The Gift of Education: I have never met anyone who did not have a story about a teacher who changed her or his life. I have my list of such teachers; I’m sure you have yours. Education has changed our worldview and our self-understanding. We have learned from coaches, scout leaders, neighbors, relatives and friends. All learning is a gift from God. We need to be more thankful for the gift of our education.
The Gift of Vocation: Nothing in life is as important as discovering what God wants us to do with our lives. I truly believe that God wanted me to be a priest. Many people seem to get lost in their search to discover who and what God wants them to be but the happiest and most fulfilled people I know are those who are doing what they love and love what they are doing. The Gift of Friends: Let us say together, “We do not deserve the friends we have!”
The gift of friendship is so precious. Our friends love us not in spite of our faults but because of them. Friends encourage us to grow and take risks. Friends teach us that time is a gift when they chose to share time with us. Most important of all, our friends see our gifts and talents before we do and they lovingly encourage us to recognize and develop our hidden gifts.
The above list of gifts is not meant to be exhaustive; it is offered as an outline. I hope you will use it to create your own list of gifts. Unless we make ourselves aware of the many gifts God has sown in our lives we will never develop the “attitude of gratitude” that is essential for the spirituality of stewardship to take root in our lives.
Next to the Blessed Virgin Mary, Saint Joseph is the most honored saint in the Catholic Church for being the foster father of Jesus and the husband of Mary. His traditional feast day is March 19. Joseph’s life is depicted in the gospels, particularly in Matthew and Luke. He was born in Bethlehem and is described as being a descendant of King David. Mary was betrothed to Joseph, but was pregnant with the Christ child before Joseph took her into his home. According to Jewish law at the time, Mary could have been stoned to death if she was believed to have been unfaithful to her betrothed. An angel of the Lord told Joseph to take Mary into his home, that the child was conceived through the Holy Spirit, and that his name would be Jesus. After Jesus’ birth at Bethlehem, in yet another dream, Joseph was told to take Mary and Jesus to Egypt and remain there until Herod’s slaughter of newborns had come to an end with Herod’s own death. Joseph, Mary, and Jesus returned to the region of Galilee and settled in Nazareth where Joseph taught his craft of carpentry to Jesus. Joseph is last mentioned in the Gospels when, on their pilgrimage to Jerusalem, he and Mary frantically searched for the lost Jesus in Jerusalem, and found him in the Temple (Luke 2:42–52).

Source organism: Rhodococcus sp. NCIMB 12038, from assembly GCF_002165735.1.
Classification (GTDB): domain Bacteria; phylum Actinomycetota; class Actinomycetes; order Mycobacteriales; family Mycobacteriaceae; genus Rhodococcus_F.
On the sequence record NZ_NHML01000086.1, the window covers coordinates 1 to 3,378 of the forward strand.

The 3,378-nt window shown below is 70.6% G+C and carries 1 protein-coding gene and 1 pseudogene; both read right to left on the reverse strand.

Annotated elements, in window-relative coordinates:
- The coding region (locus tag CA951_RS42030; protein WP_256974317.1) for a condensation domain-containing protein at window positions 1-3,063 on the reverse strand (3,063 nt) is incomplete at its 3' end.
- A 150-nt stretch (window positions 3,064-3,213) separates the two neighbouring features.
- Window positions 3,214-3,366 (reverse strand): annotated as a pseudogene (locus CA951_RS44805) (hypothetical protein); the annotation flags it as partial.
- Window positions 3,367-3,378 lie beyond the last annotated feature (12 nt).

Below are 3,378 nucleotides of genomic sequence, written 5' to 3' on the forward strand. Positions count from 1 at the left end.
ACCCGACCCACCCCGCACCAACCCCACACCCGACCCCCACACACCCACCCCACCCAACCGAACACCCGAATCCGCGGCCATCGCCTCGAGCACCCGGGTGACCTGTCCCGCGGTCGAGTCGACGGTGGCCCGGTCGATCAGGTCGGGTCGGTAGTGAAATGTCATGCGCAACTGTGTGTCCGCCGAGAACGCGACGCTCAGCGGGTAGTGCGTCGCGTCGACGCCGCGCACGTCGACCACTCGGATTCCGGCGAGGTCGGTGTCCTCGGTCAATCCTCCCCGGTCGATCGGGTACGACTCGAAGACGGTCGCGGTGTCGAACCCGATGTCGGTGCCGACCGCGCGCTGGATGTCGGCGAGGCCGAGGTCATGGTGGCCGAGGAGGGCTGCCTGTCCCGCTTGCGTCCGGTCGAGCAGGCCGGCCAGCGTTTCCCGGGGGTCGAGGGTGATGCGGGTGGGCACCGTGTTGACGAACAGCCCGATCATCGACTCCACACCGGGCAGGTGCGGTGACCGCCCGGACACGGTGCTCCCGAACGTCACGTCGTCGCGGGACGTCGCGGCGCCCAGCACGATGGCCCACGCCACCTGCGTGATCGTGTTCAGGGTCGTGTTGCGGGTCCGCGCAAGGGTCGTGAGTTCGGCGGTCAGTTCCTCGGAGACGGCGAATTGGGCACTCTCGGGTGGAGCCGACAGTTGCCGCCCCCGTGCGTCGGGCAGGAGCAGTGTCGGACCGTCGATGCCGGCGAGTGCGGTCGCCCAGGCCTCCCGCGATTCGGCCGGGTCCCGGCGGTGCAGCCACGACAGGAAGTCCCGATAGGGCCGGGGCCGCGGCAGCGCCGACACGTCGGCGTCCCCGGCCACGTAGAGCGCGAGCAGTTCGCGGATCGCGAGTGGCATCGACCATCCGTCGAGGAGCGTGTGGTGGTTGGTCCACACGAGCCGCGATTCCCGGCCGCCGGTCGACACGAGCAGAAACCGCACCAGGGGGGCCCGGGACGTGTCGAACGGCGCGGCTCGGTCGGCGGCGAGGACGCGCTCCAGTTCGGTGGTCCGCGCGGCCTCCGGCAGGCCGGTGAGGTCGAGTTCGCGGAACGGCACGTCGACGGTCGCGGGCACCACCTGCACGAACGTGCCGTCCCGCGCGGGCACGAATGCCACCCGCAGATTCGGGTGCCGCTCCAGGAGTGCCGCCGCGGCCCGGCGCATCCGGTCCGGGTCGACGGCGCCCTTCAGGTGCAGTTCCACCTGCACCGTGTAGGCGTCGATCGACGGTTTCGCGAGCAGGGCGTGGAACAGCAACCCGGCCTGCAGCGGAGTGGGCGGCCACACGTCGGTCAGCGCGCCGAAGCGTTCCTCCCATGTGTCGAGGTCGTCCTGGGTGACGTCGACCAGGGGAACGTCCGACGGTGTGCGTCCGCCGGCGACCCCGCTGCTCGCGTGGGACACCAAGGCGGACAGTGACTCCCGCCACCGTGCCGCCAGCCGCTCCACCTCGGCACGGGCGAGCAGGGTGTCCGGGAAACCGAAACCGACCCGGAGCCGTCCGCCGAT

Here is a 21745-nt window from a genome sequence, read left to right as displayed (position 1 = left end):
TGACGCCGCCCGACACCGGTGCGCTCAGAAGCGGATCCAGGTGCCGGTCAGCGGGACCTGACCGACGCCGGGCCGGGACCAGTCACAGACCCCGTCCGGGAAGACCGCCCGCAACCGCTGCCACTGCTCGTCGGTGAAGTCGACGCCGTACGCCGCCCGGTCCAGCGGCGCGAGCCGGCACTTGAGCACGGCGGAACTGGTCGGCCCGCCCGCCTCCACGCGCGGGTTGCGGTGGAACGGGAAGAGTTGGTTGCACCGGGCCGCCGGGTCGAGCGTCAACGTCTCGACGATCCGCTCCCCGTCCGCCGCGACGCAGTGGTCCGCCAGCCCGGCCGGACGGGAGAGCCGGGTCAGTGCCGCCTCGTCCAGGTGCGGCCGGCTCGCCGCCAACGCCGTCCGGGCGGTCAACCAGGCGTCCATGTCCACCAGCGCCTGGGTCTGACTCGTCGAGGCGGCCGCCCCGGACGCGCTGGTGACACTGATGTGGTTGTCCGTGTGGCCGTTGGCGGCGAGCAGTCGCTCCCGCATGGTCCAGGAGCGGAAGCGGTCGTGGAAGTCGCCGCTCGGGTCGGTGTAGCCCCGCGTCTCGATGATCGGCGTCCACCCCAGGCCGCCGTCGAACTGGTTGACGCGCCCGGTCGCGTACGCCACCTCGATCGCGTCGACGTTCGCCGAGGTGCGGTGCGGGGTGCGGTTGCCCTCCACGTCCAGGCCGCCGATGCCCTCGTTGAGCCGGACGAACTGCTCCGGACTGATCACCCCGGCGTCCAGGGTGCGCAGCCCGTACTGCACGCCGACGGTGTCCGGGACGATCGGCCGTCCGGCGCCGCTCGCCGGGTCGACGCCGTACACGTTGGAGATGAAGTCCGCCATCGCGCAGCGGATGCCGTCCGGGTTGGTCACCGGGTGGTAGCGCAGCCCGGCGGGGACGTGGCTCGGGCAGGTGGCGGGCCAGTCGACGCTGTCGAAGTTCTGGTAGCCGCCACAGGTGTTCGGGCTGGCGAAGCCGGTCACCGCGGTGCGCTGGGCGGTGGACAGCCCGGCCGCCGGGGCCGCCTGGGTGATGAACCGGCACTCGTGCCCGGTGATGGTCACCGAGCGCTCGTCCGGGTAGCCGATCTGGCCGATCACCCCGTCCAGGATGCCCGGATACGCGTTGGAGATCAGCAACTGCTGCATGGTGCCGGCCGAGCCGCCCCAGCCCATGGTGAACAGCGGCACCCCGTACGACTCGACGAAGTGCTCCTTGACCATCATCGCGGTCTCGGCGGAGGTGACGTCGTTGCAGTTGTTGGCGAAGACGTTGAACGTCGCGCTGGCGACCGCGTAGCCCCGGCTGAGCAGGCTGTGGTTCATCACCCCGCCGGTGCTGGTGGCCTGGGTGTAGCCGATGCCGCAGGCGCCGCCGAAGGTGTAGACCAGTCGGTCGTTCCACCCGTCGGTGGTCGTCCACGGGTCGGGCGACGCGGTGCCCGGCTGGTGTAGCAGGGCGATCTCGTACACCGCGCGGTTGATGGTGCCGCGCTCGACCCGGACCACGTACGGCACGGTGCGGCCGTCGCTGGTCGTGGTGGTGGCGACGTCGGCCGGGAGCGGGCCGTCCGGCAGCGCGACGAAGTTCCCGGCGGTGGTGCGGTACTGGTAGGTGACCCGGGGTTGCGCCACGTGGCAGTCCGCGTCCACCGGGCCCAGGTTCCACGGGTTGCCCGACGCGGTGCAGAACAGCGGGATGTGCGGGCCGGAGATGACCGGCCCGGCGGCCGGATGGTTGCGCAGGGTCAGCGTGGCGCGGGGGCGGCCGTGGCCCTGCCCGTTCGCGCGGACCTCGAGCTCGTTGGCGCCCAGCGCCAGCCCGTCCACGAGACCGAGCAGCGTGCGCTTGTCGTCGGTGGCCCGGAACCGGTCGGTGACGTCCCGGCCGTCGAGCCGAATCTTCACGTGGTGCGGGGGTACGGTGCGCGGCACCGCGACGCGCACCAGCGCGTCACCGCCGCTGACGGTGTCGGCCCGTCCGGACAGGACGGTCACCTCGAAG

Saint Joseph was declared patron saint and protector of the universal Church by Pope Pius IX at the close of the First Vatican Council in 1870. He is also considered a spiritual model for families and Christian teaching frequently stresses his patience, persistence, and hard work as admirable qualities Christians should reflect upon and embrace.
He is the patron saint of fathers, foster fathers, husbands, the unborn, working people in general and social justice. Saint Joseph is the patron saint of several countries including Canada, China, Korea, Mexico and Peru. Many cities, towns, and other locations are named after Saint Joseph as well; and it has been noted that the Spanish form of Saint Joseph, San Jose, is the most common place name in the world.
Mass will be offered this Saturday at 7 a.m. in honor of St. Joseph.
PRAYER TO ST. JOSEPH FOR WORKERS
Joseph, by the work of your hands and the sweat of your brow,
you supported Jesus and Mary,
and had the Son of God as your fellow worker.
Teach me to work as you did, with patience and perseverance,
for God and for those whom God has given me to support.
Teach me to see in my fellow workers the Christ who desires to be in them,
that I may always be charitable and forbearing towards all.
Grant me to look upon work with the eyes of faith,
so that I shall recognize in it my share in God’s own creative activity
and in Christ’s work of our redemption, and so take pride in it.
When it is pleasant and productive, remind me to give thanks to God for it.
And when it is burdensome, teach me to offer it to God,
in reparation for my sins and the sins of the world. Amen.